Set Review: 5981 Raid VPR
Friday, March 19th, 2010 at 9:39pm by Benjamin, BZPower Reporter
What happens when LEGO decides to add another space theme next to its successful Star Wars line? Mars Mission, yes...but no! Recently LEGO looked back more than 15 years for inspiration and grabbed the Space Police yet again, bringing it back for a third installation, with a redesigned look in selection of colors and new minifigs. Today the Raid VPR is reviewed, taking a look at what makes this set worthy of the “Space Police” name that has driven fear and respect into the evil-doers of the galaxy for some time now.
Point of interest: The front tongs, side wings with weapons, and single tail are particularly special, as this design was inspired by the Flickr AFOL fad of making “Vic Viper” MOCs in the same fashion. A LEGO designer noticed and took action to please the adults. (Woot!)
From the design of the box to the instruction manual, these are the first things you see before building the set.
The box tells the viewer all the necessary information: Name (Raid VPR), piece count (69), set number (5981), age recommendation (6-12), company logo (LEGO) and theme logo (Space Police) (or Space Police III for us older builders), and even the name of the lime-green alien villain (Rench), said to be "wanted."
The “Viper” is zooming by Rench, which is shooting at it, and the space police’s face is one of surprise and fear. A price tag of about $10 will probably be found on the store shelf or somewhere on the box, depending on the store.
There is, however, one problem of faulty advertising: The transparent-blue canopy is shown with a pointed tip when, in fact, it squares off at the tip, much to the dismay of many builders. (Picture in the next section.)
The back of the box gives a more angled view of the starfighter, along with the figs encountering each other, the canopy opening, and the flick-fire missiles being demonstrated.
Half the fun is had building the set. How fun is it to build and how easy or challenging is it?
The pieces come in two polybags, one for the bigger pieces and the other for the tiny ones. In addition to that are the sticker sheet (if that is your thing) and the instruction booklet, with the same picture as on the front of the box.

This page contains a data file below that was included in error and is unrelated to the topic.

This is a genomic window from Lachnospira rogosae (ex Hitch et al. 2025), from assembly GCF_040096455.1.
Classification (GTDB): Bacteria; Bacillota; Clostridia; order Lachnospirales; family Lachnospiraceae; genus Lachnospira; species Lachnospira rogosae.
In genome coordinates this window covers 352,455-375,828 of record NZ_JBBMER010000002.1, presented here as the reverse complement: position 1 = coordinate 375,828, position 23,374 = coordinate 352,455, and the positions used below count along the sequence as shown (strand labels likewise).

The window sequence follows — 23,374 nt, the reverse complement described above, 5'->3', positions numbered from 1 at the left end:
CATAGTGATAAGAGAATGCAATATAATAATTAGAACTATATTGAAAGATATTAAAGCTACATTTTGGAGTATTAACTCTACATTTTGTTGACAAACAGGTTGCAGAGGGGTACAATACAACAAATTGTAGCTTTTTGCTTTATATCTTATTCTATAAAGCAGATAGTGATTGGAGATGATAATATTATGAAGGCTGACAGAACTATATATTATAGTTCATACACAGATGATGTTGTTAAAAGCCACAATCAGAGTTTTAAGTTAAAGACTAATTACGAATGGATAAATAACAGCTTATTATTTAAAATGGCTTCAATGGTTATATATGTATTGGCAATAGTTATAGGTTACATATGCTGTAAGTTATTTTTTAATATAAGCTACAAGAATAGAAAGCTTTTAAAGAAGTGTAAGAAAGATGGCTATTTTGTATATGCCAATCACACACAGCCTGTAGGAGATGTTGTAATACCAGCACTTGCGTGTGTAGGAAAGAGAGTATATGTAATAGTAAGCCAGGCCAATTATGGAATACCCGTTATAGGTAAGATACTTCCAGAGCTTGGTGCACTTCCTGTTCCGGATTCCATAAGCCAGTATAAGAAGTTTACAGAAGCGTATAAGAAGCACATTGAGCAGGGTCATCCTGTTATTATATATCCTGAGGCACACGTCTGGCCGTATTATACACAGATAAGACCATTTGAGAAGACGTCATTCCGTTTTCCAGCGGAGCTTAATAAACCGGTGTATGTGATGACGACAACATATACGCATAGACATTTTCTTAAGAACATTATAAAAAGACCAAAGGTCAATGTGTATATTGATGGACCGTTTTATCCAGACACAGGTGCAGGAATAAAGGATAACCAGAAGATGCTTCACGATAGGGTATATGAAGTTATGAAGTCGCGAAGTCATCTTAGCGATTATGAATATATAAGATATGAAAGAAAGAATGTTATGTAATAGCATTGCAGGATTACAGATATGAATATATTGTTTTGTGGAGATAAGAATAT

The minifig pieces and a few relatively new pieces, including the disappointing squared off canopy.
The pieces given may not seem like much, but there are a few surprises and nice novelties, such as grey studded pins (which seem to have turned blue lately), as well as that cool alien minifig.
With so few pieces, one can wonder how such a ship can be built. The answer would be in the numerous largely-sized bricks and slopes that do a nice job of creating a sturdy base and build.
Now that the set is complete, we can critique how it looks from every angle. New or interesting pieces can also be examined here.
The end result is a sleek ship with flick-fire missiles and an opening canopy that fits the space police comfortably. The front tongs give it a sleek look, while the engine looks like it’ll be strong enough to propel itself to the farthest reaches of the galaxy to capture Rench--even with that big gun of his. (Personally, I call it Vera.)
Both minifigs have some cool features. The lime green head, as seen as orange in the first wave of SPIII sets, is hard plastic (as opposed to rubber, as I had thought), and the body has a Blacktron logo in the corner, to nostalgic delight.
The police figure has the same body as the first wave, but the helmet is a new piece and looks pretty cool. Lately LEGO seems to be enjoying giving their characters split-personalities, and the space police is no different. He can go from smart, eyebrow-raising, ready for action hero to yelling and get-the-job-done tough-man with a quick twist of the head.
Finally, the canopy. As you can see, the front does not end in a nice point but is rather blocky and squarish. Only time will tell how MOCists will incorporate this inconvenience.
The other half of the fun is in playing with the set. How well does the set function and is it enjoyable to play with?
The ship is sturdy and can be held nicely between the fingers, allowing for much swooshability. Go ahead, you know you want to, making pew-pewing sound effects as you go. Flick that missile at Rench and he does not stand a chance at escaping from your clutches.
However, the ship is pretty much all you get, aside from Rench and his gun. No real way for the bad guy to try to escape with the police hot on his tail. But this is LEGO, after all, so all options are not lost.
Once it's all said and done, how does the set stack up? Should I get it?
What's to like?
- Blue canopy
- 2 cool minifigs
- The price. Nicely sized ship for $10
- Inspired by AFOLs
What's not to like?
- Squared-off tip of canopy
- Stickers (unless you like them)
- Just a ship for the good guy only
I can not find any other cons to add. This is a neat set at a good price. The figs are cool and, let’s face it, those are an important part of the set! I can live with and work around the canopy’s square tip, and the other pieces included are pretty nifty too.
Either series, those baddies can consider themselves caught!
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